Over time, your facility (or facilities) will change. Nothing is made to last forever, particularly not buildings and working equipment. The purpose of routine facility audits is to perform a comprehensive review of all assets in a facility. They aim to provide you with information about all the policies, procedures, and components of a facility, regardless of whether it is new or has been in operation for a while.
Facility audits take time and effort. It is much too easy to overlook something that may prove significant later on. To guide your way through an audit, here are ten questions that must be answered during the process.
- What is the layout of your facilities?
- Are your ladders in good condition?
- How about your forklifts?
- Have you recently tested alarms?
- Where are your eyewash stations and fire extinguishers?
- What are the conditions of walking and working surfaces?
- Does anything require maintenance?
- Are employees trained to use their tools, and are they using them safely?
- How are employees performing their jobs?
- Do employees have feedback on how to improve the EHS program?
Knowing your facilities' size and layout will help determine how long the audit will take and all the different areas that need to be assessed.
In Canada, it is estimated that over 40,000 workers get injured every year due to ladder accidents. The leading cause of 10% of those accidents are ladders in poor working conditions. These numbers are reason enough to emphasize ladder assessment in your audit.
Like ladders in poor condition, forklifts that haven't been properly maintained can cause severe injury and even death. Forklift operators have to be adequately trained, and all of your forklifts need to be in peak working condition at all times.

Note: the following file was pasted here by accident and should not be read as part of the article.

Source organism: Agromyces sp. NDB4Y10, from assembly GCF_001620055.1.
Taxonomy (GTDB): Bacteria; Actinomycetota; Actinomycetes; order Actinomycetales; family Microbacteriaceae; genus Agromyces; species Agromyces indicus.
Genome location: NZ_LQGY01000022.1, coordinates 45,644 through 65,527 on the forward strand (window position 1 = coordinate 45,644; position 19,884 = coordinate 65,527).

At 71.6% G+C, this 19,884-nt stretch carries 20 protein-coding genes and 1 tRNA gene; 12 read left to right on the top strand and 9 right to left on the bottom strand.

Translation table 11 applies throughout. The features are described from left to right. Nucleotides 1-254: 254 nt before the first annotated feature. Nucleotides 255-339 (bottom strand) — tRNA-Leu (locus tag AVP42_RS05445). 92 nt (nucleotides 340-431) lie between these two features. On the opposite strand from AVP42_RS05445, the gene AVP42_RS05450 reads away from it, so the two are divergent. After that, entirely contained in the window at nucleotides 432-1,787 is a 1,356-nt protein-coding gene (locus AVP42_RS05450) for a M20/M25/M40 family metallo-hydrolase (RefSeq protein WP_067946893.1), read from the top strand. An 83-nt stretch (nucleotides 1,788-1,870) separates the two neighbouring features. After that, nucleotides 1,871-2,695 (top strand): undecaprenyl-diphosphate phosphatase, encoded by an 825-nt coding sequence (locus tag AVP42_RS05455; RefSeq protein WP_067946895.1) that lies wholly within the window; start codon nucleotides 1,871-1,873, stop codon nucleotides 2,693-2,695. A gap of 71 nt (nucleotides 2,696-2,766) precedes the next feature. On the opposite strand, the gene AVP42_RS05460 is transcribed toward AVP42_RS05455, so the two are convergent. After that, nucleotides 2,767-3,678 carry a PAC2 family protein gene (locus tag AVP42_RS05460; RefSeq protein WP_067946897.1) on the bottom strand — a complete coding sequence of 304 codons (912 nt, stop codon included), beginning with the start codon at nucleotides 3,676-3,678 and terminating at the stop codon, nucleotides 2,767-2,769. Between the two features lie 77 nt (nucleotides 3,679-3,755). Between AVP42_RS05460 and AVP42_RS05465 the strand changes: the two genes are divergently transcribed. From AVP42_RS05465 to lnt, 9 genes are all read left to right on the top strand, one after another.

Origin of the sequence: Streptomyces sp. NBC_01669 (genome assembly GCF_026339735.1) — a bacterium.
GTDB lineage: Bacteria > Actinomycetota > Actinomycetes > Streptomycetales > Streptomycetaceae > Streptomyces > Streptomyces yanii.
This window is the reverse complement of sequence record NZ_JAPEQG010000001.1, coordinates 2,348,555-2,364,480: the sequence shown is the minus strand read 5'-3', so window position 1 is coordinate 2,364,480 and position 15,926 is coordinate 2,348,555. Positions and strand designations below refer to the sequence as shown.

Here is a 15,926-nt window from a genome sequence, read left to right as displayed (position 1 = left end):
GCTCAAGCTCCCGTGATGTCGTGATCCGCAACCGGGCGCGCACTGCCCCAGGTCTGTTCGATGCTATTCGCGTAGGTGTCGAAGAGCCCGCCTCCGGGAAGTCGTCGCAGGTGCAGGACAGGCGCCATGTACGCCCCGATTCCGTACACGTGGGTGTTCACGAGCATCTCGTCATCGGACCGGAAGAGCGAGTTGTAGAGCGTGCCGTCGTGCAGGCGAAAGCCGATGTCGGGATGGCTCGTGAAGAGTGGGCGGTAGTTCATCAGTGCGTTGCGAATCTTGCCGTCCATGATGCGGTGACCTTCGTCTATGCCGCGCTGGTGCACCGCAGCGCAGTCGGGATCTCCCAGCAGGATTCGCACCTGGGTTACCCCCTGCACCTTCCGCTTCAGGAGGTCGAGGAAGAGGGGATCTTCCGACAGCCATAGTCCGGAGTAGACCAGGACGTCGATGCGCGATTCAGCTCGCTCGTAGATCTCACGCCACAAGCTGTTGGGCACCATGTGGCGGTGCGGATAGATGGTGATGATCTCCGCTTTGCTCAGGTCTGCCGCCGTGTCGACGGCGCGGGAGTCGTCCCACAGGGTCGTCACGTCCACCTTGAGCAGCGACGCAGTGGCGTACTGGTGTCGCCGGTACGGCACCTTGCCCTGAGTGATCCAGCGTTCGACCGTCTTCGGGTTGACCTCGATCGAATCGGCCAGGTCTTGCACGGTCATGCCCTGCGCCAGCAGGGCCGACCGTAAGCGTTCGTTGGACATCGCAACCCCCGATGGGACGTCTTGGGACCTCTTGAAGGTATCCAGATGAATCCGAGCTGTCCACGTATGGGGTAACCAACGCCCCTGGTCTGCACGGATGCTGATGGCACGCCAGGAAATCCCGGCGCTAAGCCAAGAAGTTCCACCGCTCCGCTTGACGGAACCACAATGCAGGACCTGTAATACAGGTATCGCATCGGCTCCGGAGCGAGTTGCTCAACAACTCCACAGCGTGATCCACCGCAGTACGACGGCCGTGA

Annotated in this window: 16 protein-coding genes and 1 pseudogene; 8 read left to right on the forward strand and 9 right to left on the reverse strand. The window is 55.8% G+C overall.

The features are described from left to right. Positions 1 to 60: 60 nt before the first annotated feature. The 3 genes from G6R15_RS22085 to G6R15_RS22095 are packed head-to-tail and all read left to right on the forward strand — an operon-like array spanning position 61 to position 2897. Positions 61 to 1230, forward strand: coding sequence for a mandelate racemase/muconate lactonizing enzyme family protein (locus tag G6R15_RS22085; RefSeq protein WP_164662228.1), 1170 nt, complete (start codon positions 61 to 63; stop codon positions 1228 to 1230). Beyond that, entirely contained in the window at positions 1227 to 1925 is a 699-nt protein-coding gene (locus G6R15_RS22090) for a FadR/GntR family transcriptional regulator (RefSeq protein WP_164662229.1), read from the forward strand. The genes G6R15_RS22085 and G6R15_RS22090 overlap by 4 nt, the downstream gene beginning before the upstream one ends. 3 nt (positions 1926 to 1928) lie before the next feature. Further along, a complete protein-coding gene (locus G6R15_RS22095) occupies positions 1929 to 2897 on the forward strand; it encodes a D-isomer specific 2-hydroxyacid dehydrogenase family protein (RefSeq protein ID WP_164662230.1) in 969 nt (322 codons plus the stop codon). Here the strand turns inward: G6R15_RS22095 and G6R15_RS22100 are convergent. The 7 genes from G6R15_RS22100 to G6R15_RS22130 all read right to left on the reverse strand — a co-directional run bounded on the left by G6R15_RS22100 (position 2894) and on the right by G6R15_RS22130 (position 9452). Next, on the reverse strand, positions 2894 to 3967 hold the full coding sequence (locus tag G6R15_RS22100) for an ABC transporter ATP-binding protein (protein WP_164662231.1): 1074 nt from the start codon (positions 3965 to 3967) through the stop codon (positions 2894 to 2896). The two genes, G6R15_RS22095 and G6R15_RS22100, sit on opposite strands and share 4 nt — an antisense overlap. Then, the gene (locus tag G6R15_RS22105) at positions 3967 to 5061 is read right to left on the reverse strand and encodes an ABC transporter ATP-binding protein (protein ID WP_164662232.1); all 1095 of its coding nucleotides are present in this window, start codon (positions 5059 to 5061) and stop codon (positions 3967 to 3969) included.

Fire alarms and any other visual or audible danger signals you may have in your facility must be operating without a hitch. In case of a fire or an accident such as a dangerous gas or chemical getting in the eyes of your workers, they need to know exactly where they can go for immediate help.
Minimize slips, falls, and similar injuries by assessing the conditions of all surfaces in your facility. If the audit yields a potential hazard, there should be no hesitation in mitigating it right away. Employers are obligated to provide their personnel with all the required health and safety training, including handling of the equipment and tools they're working with.
One distracted, reckless, or careless employee may cause a grave workplace incident. Make sure everyone in your facility understands the importance of health, safety, and efficiency.
The Environment, Health, and Safety program has to include all the employees in your facility. If there are any changes to be made, each employee must be informed of their role and how they can contribute.
At the end of a facility audit, you must have a clear picture of your facilities' condition as a whole, building, equipment, and all. Even though there is a lot to keep track of, audit software can go a long way in making the process less stressful and more efficient.
Please take a look at our The Checker Pro software solution that allows you to tailor facility audit checklists to the needs of your business.